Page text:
In EU politics, when you hear someone giving you an easy answer, it's probably the wrong answer...


Jesper said...

Set the date. Whoever wins the election can then either allow it to happen as scheduled or remove the referendum altogether.

Actively changing it from happening is politically more explosive than passively (conveniently?) not having the referendum.

Denis Cooper said...

"Basically, EU treaty changes or fundamental reform can take an enormous amount of time - or it can happen in months. It's all a matter of political expediency - and how bad Europe needs it / wants it. The single EU patent, for example, took 37 years to negotiate. Setting up a €440bn bailout fund took 12 hours (though it was followed by a year of bickering over what they actually had agreed)."

The €440bn bailout fund was not set up by changing the treaties, but by brazenly breaking them.

Denis Cooper said...

Already preparing excuses in case the referendum is not in 2017, or 2018, or 2019 ...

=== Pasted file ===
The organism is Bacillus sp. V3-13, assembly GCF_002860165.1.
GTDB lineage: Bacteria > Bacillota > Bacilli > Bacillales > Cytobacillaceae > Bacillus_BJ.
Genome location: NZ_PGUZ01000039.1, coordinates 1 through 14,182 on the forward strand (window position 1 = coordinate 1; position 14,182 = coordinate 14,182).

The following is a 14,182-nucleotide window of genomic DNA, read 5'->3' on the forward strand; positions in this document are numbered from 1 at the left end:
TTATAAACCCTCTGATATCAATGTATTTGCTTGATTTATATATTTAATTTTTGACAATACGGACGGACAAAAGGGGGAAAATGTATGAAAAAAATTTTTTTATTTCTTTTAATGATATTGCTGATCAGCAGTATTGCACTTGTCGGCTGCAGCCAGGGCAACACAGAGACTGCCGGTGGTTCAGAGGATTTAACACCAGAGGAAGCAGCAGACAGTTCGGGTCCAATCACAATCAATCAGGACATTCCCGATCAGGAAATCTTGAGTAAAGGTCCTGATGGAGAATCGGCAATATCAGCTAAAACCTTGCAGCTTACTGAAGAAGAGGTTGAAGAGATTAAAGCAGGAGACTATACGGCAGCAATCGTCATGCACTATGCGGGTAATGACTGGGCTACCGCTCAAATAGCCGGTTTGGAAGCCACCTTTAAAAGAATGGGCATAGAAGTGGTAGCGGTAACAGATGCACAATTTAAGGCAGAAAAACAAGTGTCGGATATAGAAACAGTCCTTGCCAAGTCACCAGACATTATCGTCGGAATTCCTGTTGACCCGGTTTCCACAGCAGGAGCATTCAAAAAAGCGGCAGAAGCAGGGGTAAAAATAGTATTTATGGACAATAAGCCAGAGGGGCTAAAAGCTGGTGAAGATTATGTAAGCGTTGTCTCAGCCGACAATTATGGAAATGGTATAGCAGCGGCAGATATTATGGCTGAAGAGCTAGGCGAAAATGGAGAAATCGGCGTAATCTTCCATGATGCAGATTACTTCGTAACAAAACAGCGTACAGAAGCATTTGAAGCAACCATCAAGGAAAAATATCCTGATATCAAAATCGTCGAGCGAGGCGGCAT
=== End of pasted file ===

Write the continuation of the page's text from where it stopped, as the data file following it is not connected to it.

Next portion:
jon livesey said...

If our fate is tangled up with Europe, then the observation that it is a very long process to negotiate change is just another argument for reducing the degree of control Europe has over UK affairs.

Parliamentary systems are actually pretty efficient. The UK can get things done a lot faster than Washington, for example - partly because Washington favours separation of powers over efficiency.

But it makes nonsense out of legislative efficiency if it then takes half or most of a decade to get change out of Europe.

Take Fisheries reform. 21 Years is 1092 weeks. What can you possibly discuss for that length of time that is much different to where you started, while the situation on catches gets visibly worse with each passing year?

Rik said...

Your examples make it very clear. If there is no pressure nothing happens or if something happens it takes ages.